Issues with intimacy come in a diverse, broad spectrum. Why do we do it? Because human beings, at heart, are relational creatures. Our early relationships by and large, set up the context by which we relate to others. They determine where we find our comfort zone with another person. Our early experiences create a template that we carry around with us into new relationships. Thus, the term repetition compulsion. We relate to others in the way we’re comfortable relating, no matter how dysfunctional that manner of relating is.
Despite all my clinical psychobabble here, I do think people can change. It’s hard, and the issues have to be recognized in order to break the patterns. But let’s face it. I’m a romantic at heart. Why else would I write romance novels? I believe one of the primary reasons we change is love. When you love someone so much it hurts, you’re willing to leave your comfort zone to meet them halfway in some new, unexplored territory. Because there’s the bone-deep fear of disappointment, abandonment and betrayal, but there’s also the pain of not being with this amazing, special person. When the pain of not being with that person is greater than the fear of being hurt . . . well, that’s when the miracle of change can happen.
Nothing is a given. You’ve got to work to find your happiness. So that’s why I especially adore this reunion scene between Dylan and Alice in Glow. I think you can sense the effort and bravery it took for her to leave her comfort zone and discover her trust for the man of her dreams.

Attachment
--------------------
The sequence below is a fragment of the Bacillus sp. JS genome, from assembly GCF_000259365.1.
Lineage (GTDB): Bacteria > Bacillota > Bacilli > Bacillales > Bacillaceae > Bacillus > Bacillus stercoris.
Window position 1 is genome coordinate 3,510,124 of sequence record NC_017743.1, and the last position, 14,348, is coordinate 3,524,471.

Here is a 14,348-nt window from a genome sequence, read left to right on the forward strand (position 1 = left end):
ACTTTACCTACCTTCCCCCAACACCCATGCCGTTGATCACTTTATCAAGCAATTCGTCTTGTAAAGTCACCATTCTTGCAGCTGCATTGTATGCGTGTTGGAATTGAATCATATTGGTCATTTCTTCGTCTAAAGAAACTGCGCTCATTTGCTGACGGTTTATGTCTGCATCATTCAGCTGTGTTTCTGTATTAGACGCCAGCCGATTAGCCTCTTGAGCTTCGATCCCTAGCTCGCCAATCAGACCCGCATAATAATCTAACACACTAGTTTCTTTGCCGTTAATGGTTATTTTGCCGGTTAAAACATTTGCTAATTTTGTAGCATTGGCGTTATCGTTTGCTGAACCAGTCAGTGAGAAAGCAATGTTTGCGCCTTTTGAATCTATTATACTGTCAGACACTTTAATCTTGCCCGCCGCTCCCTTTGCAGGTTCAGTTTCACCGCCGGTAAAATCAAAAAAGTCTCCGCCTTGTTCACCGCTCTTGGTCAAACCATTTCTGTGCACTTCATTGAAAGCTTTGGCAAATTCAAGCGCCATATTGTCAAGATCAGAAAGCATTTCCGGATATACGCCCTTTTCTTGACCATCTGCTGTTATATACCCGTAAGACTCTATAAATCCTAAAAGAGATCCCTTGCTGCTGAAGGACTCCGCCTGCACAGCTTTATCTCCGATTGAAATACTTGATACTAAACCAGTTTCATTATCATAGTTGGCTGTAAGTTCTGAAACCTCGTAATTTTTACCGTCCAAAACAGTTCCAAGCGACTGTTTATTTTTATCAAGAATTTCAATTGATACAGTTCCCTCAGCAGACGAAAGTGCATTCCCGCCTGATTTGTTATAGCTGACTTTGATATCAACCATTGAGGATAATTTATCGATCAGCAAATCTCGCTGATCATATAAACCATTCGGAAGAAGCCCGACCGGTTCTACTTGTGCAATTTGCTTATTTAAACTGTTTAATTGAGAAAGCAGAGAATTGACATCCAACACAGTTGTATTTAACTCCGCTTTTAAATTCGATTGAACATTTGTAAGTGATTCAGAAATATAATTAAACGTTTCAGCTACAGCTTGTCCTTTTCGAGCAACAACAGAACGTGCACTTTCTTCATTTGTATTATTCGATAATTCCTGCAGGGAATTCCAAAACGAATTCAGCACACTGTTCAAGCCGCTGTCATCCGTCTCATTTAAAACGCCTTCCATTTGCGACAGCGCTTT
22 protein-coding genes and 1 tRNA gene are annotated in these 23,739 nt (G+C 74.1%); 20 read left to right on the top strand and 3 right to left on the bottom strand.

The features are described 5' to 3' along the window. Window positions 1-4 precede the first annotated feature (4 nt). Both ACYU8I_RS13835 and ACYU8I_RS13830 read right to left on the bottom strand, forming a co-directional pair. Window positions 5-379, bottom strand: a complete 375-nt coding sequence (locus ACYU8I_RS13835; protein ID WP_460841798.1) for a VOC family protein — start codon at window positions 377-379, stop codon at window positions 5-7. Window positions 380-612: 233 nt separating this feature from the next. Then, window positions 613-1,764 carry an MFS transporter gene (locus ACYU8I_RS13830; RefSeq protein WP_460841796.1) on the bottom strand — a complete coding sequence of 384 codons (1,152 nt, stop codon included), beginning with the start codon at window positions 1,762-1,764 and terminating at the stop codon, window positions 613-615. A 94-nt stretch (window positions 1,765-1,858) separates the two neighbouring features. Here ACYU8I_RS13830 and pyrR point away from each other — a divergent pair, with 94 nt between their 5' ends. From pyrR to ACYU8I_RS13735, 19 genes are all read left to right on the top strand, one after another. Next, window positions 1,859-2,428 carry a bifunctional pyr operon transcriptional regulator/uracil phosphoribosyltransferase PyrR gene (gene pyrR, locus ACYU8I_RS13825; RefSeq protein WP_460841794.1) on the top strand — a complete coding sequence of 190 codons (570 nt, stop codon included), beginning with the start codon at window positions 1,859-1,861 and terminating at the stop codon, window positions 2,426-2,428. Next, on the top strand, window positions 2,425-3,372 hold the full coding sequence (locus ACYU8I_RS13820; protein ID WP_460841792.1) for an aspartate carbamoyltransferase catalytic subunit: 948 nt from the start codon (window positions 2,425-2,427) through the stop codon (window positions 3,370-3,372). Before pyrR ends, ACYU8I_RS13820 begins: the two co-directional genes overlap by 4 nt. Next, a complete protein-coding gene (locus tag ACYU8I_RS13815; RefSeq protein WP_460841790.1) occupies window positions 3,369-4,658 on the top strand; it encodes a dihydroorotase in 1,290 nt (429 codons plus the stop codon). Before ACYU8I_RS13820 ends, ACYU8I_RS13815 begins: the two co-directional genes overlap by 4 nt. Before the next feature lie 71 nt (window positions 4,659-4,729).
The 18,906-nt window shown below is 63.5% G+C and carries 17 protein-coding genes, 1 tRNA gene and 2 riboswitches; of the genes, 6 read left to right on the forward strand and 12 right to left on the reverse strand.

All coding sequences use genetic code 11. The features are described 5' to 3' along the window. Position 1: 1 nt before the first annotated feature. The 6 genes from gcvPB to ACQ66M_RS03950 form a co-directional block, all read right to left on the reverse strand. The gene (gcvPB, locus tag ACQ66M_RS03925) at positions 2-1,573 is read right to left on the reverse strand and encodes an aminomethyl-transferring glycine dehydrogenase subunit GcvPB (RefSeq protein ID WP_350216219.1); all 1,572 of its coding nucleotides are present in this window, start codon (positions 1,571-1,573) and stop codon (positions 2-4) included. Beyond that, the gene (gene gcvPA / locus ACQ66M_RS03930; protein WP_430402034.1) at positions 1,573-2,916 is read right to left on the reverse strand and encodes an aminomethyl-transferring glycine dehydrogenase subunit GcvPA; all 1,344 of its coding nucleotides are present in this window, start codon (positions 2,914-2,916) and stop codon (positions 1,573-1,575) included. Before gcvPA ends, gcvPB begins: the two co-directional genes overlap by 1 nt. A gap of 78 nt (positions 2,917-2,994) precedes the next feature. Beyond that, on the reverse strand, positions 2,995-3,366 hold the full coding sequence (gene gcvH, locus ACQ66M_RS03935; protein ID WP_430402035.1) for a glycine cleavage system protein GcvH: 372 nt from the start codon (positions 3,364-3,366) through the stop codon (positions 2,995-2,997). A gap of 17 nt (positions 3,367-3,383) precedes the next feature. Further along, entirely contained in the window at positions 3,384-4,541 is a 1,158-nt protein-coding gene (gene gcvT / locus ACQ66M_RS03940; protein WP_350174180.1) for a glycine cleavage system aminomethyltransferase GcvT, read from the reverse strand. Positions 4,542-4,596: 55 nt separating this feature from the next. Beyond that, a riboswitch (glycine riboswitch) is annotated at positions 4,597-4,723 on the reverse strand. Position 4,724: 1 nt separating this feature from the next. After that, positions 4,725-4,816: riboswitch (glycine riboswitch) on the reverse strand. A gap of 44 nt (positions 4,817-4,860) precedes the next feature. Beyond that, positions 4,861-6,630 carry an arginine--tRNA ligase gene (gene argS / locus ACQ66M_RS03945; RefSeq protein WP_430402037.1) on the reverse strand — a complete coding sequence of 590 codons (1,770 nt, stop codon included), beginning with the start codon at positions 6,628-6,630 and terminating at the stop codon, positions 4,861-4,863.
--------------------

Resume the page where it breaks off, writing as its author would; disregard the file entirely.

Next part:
Scene from Glow:
“I told you that I needed some space. Some time,” she began.
He merely nodded once, waiting, his lungs burning, his muscles clenched tight in order to still his urge to move. She shut her eyes briefly, as if summoning strength, before she continued.
“I thought a lot about things while I was at Maggie’s. With Kehoe’s sentencing coming up, I thought about what my life would have been like if he’d never entered the picture,” she said hoarsely. “I thought a lot about what he’d cost me: a father and a mother, a loving home, a normal, secure, blessed existence.”
“You’re right. He took all that from you,” Dylan agreed. He saw her elegant throat contract as she swallowed. She stepped closer. His heartbeat started to pound in his ears.
“He took more than that. He took you,” she said shakily, even though her gaze was steady and fierce. “For twenty years of my life, he took you. I don’t want to let him take anymore, Dylan.”
For a moment, everything narrowed down to her large, entreating eyes, her beautiful, soft mouth, and the roar of his heart in his ears. She isn’t going to run again.
“I don’t want that, either,” he admitted, steeling himself. “But it’s not Kehoe’s choice anymore. It’s yours.”
“I know that. Now. That’s why I’m here. I’m sorry I left. I was just so confused. And I’m sorry that I said I didn’t trust you. I’m sorry I didn’t trust in us. I shouldn’t let people like Sissy or Kehoe rule me, to believe that everything is potentially bad or ugly. Or wrong.” She met his stare, clearly undone by the strength of her emotions. “Because you’re beautiful to me, and it was wrong. It was so wrong of me to turn away from something so right because I was afraid—”